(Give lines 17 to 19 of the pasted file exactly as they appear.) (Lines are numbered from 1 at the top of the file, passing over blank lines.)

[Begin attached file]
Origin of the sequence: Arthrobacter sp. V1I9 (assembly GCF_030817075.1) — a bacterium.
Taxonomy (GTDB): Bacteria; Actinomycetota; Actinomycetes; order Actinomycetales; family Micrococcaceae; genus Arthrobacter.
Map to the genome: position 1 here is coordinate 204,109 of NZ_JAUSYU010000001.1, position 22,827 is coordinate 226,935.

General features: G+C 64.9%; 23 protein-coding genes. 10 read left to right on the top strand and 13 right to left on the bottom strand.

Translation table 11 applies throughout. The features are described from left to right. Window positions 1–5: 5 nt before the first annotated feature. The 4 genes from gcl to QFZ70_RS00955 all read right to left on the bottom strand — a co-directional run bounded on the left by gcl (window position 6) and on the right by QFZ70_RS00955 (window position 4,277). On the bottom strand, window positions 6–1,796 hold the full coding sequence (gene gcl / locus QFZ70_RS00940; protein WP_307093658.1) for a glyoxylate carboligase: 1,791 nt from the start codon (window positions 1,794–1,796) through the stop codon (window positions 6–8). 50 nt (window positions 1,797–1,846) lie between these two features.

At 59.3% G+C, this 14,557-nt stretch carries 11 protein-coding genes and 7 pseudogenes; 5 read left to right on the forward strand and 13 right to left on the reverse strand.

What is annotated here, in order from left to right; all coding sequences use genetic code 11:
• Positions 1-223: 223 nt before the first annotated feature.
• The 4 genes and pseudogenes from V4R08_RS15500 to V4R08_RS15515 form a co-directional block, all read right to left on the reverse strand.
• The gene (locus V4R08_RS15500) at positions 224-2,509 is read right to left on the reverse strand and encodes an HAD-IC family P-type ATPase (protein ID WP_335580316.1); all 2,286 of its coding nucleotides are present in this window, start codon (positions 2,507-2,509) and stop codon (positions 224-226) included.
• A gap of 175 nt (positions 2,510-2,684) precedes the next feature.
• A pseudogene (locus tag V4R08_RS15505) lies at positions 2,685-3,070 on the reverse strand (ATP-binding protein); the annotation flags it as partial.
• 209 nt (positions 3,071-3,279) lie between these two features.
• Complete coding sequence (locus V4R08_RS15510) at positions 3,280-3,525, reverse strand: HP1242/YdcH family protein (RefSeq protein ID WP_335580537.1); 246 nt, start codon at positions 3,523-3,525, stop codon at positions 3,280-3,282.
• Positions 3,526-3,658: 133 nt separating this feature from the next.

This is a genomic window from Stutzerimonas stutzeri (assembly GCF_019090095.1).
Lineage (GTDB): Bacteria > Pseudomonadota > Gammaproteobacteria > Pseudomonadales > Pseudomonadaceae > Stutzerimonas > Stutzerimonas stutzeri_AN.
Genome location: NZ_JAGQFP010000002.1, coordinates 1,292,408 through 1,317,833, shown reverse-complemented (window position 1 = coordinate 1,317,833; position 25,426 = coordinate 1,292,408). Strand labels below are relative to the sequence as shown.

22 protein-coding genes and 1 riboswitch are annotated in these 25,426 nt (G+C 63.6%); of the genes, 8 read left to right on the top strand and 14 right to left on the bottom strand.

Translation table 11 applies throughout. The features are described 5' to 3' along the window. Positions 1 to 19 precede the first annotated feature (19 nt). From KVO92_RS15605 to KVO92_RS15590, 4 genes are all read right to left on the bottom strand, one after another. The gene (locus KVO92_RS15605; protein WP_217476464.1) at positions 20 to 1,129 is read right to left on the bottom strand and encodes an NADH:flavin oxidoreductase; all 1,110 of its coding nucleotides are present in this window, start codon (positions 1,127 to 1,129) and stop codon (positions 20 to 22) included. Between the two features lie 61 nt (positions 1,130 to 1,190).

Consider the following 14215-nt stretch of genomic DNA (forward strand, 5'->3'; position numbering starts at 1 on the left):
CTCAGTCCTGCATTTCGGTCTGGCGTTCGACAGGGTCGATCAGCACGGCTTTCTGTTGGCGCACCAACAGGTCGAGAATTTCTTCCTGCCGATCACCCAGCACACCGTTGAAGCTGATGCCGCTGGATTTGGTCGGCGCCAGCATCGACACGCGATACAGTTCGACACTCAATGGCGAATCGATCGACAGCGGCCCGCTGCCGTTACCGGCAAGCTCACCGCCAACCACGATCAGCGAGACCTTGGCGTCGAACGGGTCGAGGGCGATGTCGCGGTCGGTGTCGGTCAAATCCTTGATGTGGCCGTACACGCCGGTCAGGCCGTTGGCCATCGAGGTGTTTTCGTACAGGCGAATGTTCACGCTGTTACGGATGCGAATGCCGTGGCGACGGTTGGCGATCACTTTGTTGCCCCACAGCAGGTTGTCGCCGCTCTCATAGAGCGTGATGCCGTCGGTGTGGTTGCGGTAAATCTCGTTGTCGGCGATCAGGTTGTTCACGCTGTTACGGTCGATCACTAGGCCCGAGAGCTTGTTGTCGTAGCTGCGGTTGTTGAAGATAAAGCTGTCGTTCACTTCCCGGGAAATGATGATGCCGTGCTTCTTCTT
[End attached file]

Lineage (GTDB): Bacteria > Pseudomonadota > Gammaproteobacteria > Pseudomonadales > Pseudomonadaceae > Stutzerimonas > Stutzerimonas stutzeri_AN.
Genome location: NZ_JAGQFP010000002.1, coordinates 1,292,408 through 1,317,833, shown reverse-complemented (window position 1 = coordinate 1,317,833; position 25,426 = coordinate 1,292,408). Strand labels below are relative to the sequence as shown.

22 protein-coding genes and 1 riboswitch are annotated in these 25,426 nt (G+C 63.6%); of the genes, 8 read left to right on the top strand and 14 right to left on the bottom strand.